C Programming Tutorial

Goto Statement in C

“goto” Statement in C: Controversial Yet Powerful Control Transfer Mechanism

Exploring the Purpose, Usage, and Controversy Surrounding the “goto” Statement in C


In C programming, the “goto” statement allows programmers to perform an unconditional jump to a labeled statement within the same function. While the “goto” statement can provide flexibility in controlling program flow, it is often a topic of controversy due to potential misuse and its impact on code readability. This article aims to explain the concept and usage of the “goto” statement in C, provide practical examples to illustrate its functionality, and discuss the arguments surrounding its proper usage.

The Purpose of the “goto” Statement:

The primary purpose of the “goto” statement is to enable programmers to transfer control from one part of the code to another, typically by jumping to a labeled statement. It provides a mechanism for non-sequential execution, allowing programmers to handle exceptional cases or implement complex control flow logic. However, the “goto” statement is considered a powerful construct that must be used judiciously to avoid introducing code complexity and readability issues.

Usage of the “goto” Statement:

The “goto” statement is used by specifying a label followed by the “goto” keyword. When the “goto” statement is encountered, the program control jumps to the specified label within the same function. Here’s an example to illustrate its usage:

Example Code:


int main() {
int number;

printf(“Enter a number: “);
scanf(“%d”, &number);

if (number < 0) {
printf(“Invalid number. Please try again.\n”);
goto end;

printf(“The square of the number is: %d\n”, number * number);

printf(“Program execution completed.\n”);

return 0;


Enter a number: -5
Invalid number. Please try again.
Program execution completed.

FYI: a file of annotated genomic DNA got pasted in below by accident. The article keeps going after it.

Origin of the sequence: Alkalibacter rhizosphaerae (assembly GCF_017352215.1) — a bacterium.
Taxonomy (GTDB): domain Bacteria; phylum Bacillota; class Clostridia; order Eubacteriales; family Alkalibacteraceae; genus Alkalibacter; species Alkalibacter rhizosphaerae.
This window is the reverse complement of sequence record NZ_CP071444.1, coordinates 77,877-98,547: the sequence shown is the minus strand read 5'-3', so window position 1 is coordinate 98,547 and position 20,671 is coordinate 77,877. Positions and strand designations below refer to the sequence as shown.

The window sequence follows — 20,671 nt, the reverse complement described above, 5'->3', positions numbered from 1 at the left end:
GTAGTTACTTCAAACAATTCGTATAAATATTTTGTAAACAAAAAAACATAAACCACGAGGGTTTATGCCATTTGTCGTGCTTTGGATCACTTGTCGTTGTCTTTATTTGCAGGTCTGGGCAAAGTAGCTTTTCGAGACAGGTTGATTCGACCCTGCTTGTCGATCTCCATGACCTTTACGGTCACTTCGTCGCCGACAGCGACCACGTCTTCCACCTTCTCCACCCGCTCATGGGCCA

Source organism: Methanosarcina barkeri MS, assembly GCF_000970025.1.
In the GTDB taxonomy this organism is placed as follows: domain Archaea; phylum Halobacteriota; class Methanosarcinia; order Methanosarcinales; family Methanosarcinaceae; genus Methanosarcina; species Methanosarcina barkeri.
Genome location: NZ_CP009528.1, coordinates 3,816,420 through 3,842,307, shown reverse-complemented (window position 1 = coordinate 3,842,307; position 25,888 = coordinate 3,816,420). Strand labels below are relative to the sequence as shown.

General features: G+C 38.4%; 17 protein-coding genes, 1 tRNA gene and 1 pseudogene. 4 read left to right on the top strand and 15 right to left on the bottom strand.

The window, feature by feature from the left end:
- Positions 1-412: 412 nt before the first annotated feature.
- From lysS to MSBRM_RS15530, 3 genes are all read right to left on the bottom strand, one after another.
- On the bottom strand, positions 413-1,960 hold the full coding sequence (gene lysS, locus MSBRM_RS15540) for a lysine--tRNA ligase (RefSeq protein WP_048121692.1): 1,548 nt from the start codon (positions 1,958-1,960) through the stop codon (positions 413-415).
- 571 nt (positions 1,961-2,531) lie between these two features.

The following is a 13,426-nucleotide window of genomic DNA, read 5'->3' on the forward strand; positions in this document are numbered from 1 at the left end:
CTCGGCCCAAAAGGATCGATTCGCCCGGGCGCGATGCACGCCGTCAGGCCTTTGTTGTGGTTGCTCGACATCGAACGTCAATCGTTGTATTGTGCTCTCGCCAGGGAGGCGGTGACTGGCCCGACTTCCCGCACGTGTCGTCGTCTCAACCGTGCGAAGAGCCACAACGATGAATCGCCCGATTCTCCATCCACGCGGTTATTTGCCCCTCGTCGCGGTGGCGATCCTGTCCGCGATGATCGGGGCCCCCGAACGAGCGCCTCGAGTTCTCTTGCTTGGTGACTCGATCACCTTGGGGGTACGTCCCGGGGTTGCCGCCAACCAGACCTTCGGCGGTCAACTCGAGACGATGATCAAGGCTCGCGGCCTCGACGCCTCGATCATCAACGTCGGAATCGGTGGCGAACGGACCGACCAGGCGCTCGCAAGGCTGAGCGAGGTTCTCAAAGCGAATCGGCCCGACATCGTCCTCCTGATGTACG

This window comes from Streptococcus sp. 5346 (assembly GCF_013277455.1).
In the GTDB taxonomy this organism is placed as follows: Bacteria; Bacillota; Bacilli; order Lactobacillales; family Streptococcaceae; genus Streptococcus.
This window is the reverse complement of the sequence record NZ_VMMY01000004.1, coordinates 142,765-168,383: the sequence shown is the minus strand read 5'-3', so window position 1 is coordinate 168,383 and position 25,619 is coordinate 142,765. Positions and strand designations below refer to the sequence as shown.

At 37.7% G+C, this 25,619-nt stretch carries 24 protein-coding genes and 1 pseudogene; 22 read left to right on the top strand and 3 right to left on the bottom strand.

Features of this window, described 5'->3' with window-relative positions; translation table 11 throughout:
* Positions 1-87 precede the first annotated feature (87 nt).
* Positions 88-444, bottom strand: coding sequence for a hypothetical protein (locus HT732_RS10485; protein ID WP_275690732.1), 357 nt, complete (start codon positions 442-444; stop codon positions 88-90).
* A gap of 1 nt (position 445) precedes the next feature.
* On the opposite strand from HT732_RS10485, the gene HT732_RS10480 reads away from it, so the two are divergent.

In the above example, the program prompts the user to enter a number. If the entered number is less than zero (i.e., a negative number), the “goto” statement is used to jump to the “end” label. This allows the program to display an error message and skip the computation of the square of the number. Finally, regardless of the path taken, the program reaches the “end” label and displays a completion message.

Arguments Surrounding the “goto” Statement:

The use of the “goto” statement is often discouraged by some programming guidelines and coding standards due to its potential for creating complex and unreadable code. Critics argue that excessive use of “goto” statements can lead to spaghetti code and hinder program comprehension. However, proponents of the “goto” statement argue that, when used judiciously and appropriately, it can provide a concise and efficient way to handle complex control flow scenarios.


The “goto” statement is a controversial construct in C programming that allows for non-sequential execution and control transfer. While it can be a powerful tool in the hands of experienced programmers, it also has the potential to introduce code complexity and negatively impact code readability. As a developer, it is crucial to exercise caution and consider the trade-offs before using the “goto” statement in your code.

Remember, the “goto” statement should only be used sparingly and in cases where it significantly improves code clarity or addresses specific control flow requirements. Strive to write clean and readable code by utilizing other control structures and language features available in C. Understanding the strengths and weaknesses of different control flow mechanisms will empower you to make informed decisions and write high-quality C programs.


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